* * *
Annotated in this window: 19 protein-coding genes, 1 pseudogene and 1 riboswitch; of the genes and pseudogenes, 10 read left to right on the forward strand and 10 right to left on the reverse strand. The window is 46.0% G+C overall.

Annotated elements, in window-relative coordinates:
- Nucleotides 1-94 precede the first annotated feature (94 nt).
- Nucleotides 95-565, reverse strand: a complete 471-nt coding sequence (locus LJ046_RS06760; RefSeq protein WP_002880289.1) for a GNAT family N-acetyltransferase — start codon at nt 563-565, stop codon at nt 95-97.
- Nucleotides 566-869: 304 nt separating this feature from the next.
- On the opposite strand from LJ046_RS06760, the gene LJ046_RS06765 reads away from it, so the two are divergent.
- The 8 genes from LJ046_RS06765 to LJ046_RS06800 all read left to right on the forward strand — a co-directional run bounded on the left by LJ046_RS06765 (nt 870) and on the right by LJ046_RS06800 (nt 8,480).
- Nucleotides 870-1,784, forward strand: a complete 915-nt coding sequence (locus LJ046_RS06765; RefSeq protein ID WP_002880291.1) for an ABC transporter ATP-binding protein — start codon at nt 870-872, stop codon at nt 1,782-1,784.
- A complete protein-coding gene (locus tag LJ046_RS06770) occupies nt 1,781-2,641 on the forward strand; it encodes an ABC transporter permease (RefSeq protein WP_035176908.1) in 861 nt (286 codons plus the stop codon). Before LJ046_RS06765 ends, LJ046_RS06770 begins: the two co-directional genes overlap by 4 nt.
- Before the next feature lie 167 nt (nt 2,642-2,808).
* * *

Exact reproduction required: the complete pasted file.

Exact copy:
Annotated in this window: 19 protein-coding genes, 1 pseudogene and 1 riboswitch; of the genes and pseudogenes, 10 read left to right on the forward strand and 10 right to left on the reverse strand. The window is 46.0% G+C overall.

Annotated elements, in window-relative coordinates:
- Nucleotides 1-94 precede the first annotated feature (94 nt).
- Nucleotides 95-565, reverse strand: a complete 471-nt coding sequence (locus LJ046_RS06760; RefSeq protein WP_002880289.1) for a GNAT family N-acetyltransferase — start codon at nt 563-565, stop codon at nt 95-97.
- Nucleotides 566-869: 304 nt separating this feature from the next.
- On the opposite strand from LJ046_RS06760, the gene LJ046_RS06765 reads away from it, so the two are divergent.
- The 8 genes from LJ046_RS06765 to LJ046_RS06800 all read left to right on the forward strand — a co-directional run bounded on the left by LJ046_RS06765 (nt 870) and on the right by LJ046_RS06800 (nt 8,480).
- Nucleotides 870-1,784, forward strand: a complete 915-nt coding sequence (locus LJ046_RS06765; RefSeq protein ID WP_002880291.1) for an ABC transporter ATP-binding protein — start codon at nt 870-872, stop codon at nt 1,782-1,784.
- A complete protein-coding gene (locus tag LJ046_RS06770) occupies nt 1,781-2,641 on the forward strand; it encodes an ABC transporter permease (RefSeq protein WP_035176908.1) in 861 nt (286 codons plus the stop codon). Before LJ046_RS06765 ends, LJ046_RS06770 begins: the two co-directional genes overlap by 4 nt.
- Before the next feature lie 167 nt (nt 2,642-2,808).